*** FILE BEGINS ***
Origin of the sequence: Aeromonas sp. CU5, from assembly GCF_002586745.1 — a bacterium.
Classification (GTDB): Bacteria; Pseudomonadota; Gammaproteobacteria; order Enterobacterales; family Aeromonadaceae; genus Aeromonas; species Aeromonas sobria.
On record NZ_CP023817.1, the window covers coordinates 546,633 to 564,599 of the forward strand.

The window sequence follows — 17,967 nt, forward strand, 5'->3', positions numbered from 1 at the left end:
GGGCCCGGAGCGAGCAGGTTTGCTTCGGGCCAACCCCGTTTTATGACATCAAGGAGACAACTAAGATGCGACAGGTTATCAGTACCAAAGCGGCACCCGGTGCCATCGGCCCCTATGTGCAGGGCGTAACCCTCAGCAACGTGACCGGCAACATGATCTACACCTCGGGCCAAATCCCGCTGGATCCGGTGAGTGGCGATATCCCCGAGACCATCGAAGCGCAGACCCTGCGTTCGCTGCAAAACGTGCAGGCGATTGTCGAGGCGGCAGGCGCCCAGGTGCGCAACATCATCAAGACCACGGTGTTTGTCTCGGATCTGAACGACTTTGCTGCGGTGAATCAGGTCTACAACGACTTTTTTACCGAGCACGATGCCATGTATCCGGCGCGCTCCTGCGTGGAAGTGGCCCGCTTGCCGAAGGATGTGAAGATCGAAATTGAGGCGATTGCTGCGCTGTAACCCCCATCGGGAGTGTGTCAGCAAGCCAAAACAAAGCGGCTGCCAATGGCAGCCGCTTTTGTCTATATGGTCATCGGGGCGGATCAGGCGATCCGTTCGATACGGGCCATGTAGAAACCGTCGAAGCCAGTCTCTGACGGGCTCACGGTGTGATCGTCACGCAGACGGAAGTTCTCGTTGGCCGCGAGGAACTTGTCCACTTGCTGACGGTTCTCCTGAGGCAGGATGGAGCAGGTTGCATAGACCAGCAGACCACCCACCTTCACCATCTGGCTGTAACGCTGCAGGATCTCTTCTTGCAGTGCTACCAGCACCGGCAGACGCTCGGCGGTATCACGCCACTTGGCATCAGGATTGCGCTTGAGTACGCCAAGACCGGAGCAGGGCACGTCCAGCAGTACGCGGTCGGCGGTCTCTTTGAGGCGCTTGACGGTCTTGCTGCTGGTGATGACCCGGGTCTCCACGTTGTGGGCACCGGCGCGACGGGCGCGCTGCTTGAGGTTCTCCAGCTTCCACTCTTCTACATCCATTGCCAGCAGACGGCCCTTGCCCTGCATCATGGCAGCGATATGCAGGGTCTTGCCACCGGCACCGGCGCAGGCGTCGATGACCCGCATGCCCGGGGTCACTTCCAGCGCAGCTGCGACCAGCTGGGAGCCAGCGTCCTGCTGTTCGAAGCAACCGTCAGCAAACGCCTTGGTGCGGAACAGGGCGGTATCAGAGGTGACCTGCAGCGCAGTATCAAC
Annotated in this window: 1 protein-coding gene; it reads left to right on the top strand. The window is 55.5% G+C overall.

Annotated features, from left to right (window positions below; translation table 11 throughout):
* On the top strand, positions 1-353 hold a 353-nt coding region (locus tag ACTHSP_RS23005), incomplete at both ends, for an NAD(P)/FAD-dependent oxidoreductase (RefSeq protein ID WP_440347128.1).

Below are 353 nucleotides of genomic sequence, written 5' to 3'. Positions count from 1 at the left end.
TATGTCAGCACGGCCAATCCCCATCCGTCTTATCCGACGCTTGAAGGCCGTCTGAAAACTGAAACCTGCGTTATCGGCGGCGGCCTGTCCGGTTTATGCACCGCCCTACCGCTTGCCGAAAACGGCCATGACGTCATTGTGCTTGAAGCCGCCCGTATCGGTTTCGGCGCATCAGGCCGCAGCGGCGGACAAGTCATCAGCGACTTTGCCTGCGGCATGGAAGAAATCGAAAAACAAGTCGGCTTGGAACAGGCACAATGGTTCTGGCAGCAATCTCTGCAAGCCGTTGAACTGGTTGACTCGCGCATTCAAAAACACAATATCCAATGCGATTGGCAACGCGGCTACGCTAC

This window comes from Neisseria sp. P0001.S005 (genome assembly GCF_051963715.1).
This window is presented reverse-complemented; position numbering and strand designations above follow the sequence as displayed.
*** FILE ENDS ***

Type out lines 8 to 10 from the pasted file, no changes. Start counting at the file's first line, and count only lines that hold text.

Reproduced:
* On the top strand, positions 1-353 hold a 353-nt coding region (locus tag ACTHSP_RS23005), incomplete at both ends, for an NAD(P)/FAD-dependent oxidoreductase (RefSeq protein ID WP_440347128.1).

Below are 353 nucleotides of genomic sequence, written 5' to 3'. Positions count from 1 at the left end.
TATGTCAGCACGGCCAATCCCCATCCGTCTTATCCGACGCTTGAAGGCCGTCTGAAAACTGAAACCTGCGTTATCGGCGGCGGCCTGTCCGGTTTATGCACCGCCCTACCGCTTGCCGAAAACGGCCATGACGTCATTGTGCTTGAAGCCGCCCGTATCGGTTTCGGCGCATCAGGCCGCAGCGGCGGACAAGTCATCAGCGACTTTGCCTGCGGCATGGAAGAAATCGAAAAACAAGTCGGCTTGGAACAGGCACAATGGTTCTGGCAGCAATCTCTGCAAGCCGTTGAACTGGTTGACTCGCGCATTCAAAAACACAATATCCAATGCGATTGGCAACGCGGCTACGCTAC